Americans do love our underdog stories and this one has the ingredients. There’s a David — an engineering professor named Robert Kearns (Greg Kinnear), who had a “flash of genius” and invented a gadget that all the geniuses in Detroit had been trying to figure out — an intermittent windshield-wiper to provide better clarity of vision when driving in the rain. Jackpot, right? No, there’s also a Goliath, and no giant is bigger and no overdog is overdoggier than the Detroit auto industry, circa 1960’s. And it really happened. Kearns sued Ford Motor Company for stealing his idea and pursued them for decades, representing himself in court. When they offered him millions of dollars but refused to give him credit for the invention, he turned them down. Integrity and pride, those are important elements of the underdog story, too.
Director Mark Abraham gives the film a gritty authenticity, evoking the era without overdoing it. And he gives the story its grittiness, too, showing us the price Kearns and his family pay for his dedication and stubbornness. Lauren Graham is a pleasure as Kearns’ wife. No one on screen today does a better job of portraying an intelligent, warm, sexiness. Kinnear shows us Kearns’ honesty, stubbornness, pride, and vulnerability. The courtroom scenes are exceptionally well done.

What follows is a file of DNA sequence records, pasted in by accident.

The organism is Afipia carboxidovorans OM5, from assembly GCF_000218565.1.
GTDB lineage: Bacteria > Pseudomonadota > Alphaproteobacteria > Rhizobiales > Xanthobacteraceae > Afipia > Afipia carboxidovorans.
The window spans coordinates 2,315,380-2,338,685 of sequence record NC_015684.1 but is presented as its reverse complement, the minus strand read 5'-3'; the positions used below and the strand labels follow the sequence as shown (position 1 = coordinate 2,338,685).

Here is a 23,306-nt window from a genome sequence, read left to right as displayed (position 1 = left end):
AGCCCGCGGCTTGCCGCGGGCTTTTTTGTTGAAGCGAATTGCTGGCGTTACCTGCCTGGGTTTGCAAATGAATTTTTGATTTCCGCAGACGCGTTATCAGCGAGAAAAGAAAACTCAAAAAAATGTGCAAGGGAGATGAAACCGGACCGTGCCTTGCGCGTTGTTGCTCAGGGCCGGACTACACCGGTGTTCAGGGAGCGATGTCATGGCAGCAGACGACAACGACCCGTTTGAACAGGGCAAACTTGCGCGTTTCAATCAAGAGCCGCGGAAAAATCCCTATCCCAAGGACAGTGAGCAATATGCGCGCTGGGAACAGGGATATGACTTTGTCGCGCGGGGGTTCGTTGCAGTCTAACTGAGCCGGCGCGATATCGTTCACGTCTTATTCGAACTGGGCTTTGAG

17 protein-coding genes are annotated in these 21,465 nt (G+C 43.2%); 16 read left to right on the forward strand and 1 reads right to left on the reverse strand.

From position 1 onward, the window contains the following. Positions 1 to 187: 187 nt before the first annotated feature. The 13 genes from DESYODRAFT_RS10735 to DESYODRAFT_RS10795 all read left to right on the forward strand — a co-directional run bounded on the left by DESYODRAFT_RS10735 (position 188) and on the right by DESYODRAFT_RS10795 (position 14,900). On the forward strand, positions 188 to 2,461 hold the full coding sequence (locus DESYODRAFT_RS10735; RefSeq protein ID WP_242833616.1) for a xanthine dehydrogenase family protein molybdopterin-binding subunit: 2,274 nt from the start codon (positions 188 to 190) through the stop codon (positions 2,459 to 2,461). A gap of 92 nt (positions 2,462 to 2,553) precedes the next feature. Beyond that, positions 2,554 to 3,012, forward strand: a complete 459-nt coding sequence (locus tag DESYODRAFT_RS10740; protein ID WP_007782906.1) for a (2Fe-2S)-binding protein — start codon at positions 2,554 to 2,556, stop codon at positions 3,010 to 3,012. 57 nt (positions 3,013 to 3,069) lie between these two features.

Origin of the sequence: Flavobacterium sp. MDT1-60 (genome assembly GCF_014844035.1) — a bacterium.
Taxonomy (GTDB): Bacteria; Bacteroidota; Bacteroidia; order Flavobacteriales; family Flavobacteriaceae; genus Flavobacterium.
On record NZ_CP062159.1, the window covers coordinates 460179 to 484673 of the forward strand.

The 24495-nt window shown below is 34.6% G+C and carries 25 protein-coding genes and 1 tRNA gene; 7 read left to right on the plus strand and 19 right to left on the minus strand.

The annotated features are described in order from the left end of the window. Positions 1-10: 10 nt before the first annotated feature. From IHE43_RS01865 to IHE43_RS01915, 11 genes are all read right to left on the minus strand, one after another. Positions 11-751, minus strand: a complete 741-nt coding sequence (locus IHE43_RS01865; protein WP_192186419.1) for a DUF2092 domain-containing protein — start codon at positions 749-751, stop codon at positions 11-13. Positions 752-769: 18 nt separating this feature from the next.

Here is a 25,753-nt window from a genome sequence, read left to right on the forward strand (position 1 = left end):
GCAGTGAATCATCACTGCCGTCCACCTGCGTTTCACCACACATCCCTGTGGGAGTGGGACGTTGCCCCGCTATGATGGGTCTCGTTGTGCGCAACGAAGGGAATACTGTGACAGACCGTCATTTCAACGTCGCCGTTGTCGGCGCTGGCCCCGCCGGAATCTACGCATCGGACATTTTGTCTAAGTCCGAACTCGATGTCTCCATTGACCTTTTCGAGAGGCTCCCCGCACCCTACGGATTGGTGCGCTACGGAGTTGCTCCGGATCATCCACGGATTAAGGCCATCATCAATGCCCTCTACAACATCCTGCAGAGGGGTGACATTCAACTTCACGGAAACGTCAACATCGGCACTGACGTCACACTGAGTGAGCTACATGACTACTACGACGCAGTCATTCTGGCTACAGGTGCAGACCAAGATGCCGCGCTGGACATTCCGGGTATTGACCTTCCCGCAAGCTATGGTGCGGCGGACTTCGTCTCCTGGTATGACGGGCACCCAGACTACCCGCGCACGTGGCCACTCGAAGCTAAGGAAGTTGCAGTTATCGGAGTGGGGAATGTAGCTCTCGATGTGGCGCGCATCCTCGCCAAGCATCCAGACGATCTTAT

If there’s a fine line between genius and insanity, there’s an even finer one between genius and obsession. This film is a thoughtful, sympathetic, but clear-eyed portrayal of what Kearns gained but also what he lost.